At one side of converter housing 2, a power supply cable 9 having a plug 10 is led out. Via power supply cable 9 and plug 10, electronic frequency converter 1 can be operated with standard network alternating current, the normal alternating current frequency of 50 Hz being increased by the converter to values of up to 200 Hz. In protective hose 7, electrical lines (not shown) are accommodated that connect an output of frequency converter 1 with the electric motor situated in vibrator housing 6. In this way, the electric motor can be supplied with a high-frequency voltage outputted by frequency converter 1.
In addition, frequency converter 1 has a second heat exchanger 11 that is integrated into cooling circuit 4 and is situated inside vibrator housing 6. A portion of cooling circuit 4 runs inside protective hose 7, and leads from converter housing 2 to second heat exchanger 11.
Through the operation of pump 5, it is ensured that the coolant contained in cooling circuit 4 moves from first heat exchanger 3 through protective hose 7 to second heat exchanger 11. The heat transferred to the coolant by first heat exchanger 3 is now emitted to vibrator housing 6 via second heat exchanger 11. Subsequently, the coolant circulates through protective hose 7 back in the direction of first heat exchanger 3.
As is further schematically shown in the
The above-explained frequency converter 1 according to the present invention can be operated with great reliability in a thermally non-critical state over a long time duration.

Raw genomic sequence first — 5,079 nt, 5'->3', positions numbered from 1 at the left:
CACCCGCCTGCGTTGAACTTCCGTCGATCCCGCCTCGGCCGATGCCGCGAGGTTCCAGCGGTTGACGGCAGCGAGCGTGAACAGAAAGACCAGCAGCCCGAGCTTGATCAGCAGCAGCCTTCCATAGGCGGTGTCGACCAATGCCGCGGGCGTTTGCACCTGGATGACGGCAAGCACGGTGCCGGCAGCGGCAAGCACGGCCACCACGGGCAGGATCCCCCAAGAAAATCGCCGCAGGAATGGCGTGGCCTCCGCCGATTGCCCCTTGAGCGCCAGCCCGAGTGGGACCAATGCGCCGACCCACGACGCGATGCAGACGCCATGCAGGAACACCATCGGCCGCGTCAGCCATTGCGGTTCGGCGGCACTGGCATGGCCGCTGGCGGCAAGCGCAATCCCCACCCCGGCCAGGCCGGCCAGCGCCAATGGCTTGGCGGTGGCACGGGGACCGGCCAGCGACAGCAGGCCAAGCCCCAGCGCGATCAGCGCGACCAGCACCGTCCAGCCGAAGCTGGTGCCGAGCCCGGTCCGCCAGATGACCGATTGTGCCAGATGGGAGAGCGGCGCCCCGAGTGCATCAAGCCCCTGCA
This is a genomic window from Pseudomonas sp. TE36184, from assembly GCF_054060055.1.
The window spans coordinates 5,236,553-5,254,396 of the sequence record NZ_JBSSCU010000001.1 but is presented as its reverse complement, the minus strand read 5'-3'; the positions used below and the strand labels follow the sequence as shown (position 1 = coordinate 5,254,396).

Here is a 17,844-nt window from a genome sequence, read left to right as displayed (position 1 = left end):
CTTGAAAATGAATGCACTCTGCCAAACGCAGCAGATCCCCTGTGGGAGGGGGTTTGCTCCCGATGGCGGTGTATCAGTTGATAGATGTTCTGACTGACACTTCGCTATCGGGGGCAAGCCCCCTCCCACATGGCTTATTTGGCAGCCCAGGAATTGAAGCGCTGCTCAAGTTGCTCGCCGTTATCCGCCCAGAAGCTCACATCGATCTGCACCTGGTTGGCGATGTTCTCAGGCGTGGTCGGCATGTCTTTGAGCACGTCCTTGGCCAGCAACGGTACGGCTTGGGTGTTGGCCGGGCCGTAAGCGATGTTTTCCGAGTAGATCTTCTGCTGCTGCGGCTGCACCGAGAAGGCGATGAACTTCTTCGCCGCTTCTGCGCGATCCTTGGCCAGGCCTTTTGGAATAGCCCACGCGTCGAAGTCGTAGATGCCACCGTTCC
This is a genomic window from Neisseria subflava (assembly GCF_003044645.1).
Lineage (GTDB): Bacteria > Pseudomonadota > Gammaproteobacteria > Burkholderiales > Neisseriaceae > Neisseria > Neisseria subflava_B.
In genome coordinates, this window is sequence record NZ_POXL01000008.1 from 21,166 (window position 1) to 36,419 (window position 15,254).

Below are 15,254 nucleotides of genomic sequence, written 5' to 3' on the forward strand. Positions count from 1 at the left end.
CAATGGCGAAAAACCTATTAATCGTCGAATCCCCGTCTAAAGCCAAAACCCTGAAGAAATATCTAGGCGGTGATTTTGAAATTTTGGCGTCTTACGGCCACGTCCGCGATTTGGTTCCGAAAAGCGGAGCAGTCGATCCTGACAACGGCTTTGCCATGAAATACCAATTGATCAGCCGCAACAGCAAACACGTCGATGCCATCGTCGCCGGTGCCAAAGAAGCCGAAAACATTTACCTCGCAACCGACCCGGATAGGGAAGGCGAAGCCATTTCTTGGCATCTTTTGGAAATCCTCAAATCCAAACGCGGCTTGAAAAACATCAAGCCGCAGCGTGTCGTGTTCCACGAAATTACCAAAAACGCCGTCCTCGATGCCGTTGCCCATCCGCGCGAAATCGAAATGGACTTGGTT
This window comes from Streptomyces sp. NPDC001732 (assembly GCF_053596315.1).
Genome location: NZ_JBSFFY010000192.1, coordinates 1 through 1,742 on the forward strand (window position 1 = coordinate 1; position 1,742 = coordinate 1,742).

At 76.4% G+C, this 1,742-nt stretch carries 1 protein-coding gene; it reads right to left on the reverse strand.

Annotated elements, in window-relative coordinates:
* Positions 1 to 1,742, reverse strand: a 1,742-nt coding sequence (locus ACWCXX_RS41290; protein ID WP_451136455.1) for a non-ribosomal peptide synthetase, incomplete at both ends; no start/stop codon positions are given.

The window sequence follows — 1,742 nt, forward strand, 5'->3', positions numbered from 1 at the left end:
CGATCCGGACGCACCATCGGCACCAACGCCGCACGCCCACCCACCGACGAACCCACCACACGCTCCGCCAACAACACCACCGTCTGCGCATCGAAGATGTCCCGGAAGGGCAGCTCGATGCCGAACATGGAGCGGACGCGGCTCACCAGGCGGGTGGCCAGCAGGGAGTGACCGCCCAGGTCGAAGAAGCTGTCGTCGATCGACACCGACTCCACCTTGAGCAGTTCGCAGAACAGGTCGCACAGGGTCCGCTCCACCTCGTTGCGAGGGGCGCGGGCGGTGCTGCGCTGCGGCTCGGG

Due to the cooling of frequency converter 1, the outer dimensions of converter housing 2 can be further miniaturized without leading to a disturbance or failure of frequency converter 1 as a consequence of an inadequate convection cooling of converter housing 2.
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|Citing Patent||Filing date||Publication date||Applicant||Title|
|US20040144188 *||May 17, 2002||Jul 29, 2004||Michael Steffen||Internal vibrator for concrete compacting|
|U.S. Classification||366/123, 366/147|
|Apr 22, 2009||FPAY||Fee payment|
Year of fee payment: 4
|Jun 10, 2010||AS||Assignment|
Owner name: WACKER NEUSON SE,GERMANY
Free format text: CHANGE OF NAME;ASSIGNOR:WACKER CONSTRUCTION EQUIPMENT AG;REEL/FRAME:024515/0259
Effective date: 20091002
Owner name: WACKER CONSTRUCTION EQUIPMENT AG,GERMANY
Free format text: ASSIGNMENT OF ASSIGNORS INTEREST;ASSIGNORS:STEFFEN, MICHAEL;GLANZ, CHRISTIAN;SIBILA, DIRK;AND OTHERS;SIGNING DATES FROM 20030630 TO 20030723;REEL/FRAME:024517/0331
Owner name: WACKER NEUSON SE, GERMANY
Free format text: CHANGE OF NAME;ASSIGNOR:WACKER CONSTRUCTION EQUIPMENT AG;REEL/FRAME:024515/0259
Effective date: 20091002
|Sep 23, 2011||AS||Assignment|
Owner name: WACKER NEUSON PRODUKTION GMBH & CO. KG, GERMANY
Free format text: NUNC PRO TUNC ASSIGNMENT;ASSIGNOR:WACKER NEUSON SE;REEL/FRAME:026955/0859
Effective date: 20110829
|Jun 14, 2013||REMI||Maintenance fee reminder mailed|
|Nov 1, 2013||LAPS||Lapse for failure to pay maintenance fees|
|Dec 24, 2013||FP||Expired due to failure to pay maintenance fee|
Effective date: 20131101